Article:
Schoolchildren feared trapped in Nigerian building collapse

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Schoolchildren feared trapped in Nigerian building collapse

by - 2 min read

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Many people including children were feared trapped on Wednesday after a building containing a private school collapsed in Nigeria’s commercial capital Lagos, an emergency agency spokesperson said, as rescue efforts began.

The school could have had as many as 100 children there at the time of the collapse, officials said.

About two dozen people have been rescued so far, said freelancer Anna Cunningham, reporting from the scene for CBC News.

Ibrahim Farinloye, spokesperson for the National Emergency Management Agency’s southwest region, said there was no immediate information on any casualties.

“The third floor of the building was housing a private school in the area,” said Farinloye, adding the three-storey building came down at around 10 a.m. local time.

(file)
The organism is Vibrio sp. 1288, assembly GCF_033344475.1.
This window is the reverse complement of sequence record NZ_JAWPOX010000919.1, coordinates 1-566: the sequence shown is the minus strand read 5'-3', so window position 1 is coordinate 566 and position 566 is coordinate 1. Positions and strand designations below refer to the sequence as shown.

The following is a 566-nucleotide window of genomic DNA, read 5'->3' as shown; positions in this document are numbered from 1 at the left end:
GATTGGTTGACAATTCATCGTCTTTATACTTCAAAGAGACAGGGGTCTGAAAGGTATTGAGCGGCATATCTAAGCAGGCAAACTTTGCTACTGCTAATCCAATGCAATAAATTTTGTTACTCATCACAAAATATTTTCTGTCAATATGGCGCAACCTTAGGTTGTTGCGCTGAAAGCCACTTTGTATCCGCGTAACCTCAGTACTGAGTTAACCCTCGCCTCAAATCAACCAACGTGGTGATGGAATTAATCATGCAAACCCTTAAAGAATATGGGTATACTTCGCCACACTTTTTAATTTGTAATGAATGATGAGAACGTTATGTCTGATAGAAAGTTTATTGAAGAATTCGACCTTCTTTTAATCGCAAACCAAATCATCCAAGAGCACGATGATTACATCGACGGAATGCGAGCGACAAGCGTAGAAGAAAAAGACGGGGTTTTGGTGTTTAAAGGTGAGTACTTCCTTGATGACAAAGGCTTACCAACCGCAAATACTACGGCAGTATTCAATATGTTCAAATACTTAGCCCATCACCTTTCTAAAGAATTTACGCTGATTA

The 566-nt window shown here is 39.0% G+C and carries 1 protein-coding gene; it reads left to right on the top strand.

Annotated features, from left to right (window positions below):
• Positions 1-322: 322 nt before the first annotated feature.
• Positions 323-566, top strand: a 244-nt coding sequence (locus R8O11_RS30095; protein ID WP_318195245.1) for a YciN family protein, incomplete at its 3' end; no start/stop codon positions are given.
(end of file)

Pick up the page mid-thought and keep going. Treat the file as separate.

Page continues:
Workers on top of the rubble shovelled debris away as thousands of people swarmed around the rescue site — dozens watching from rooftops and hundreds more packed into the surrounding streets, according to a Reuters reporter.

Early in the search, there were cheers as a boy believed to be around 10 years old was pulled alive from the rubble, but the crowd went quiet as another child was freed and did not appear to move.

The top floor of the three-storey building housed a private school. (Associated Press)

The building was in the Ita-faji area of Lagos island, the original heart of the lagoon city before it expanded onto the mainland.

There were residential apartments below the school, Cunningham reported. 

Nigeria is frequently hit by building collapses, with weak enforcement of regulations and poor construction materials often used. In 2016, more than 100 people were killed when a church came down in southeastern Nigeria.

In Lagos that same year, a five-storey building still under construction collapsed, killing at least 30 people.

A floating school built to withstand storms and floods was also brought down in Lagos in 2016, though nobody was reported injured.

This story originally appeared on CBC

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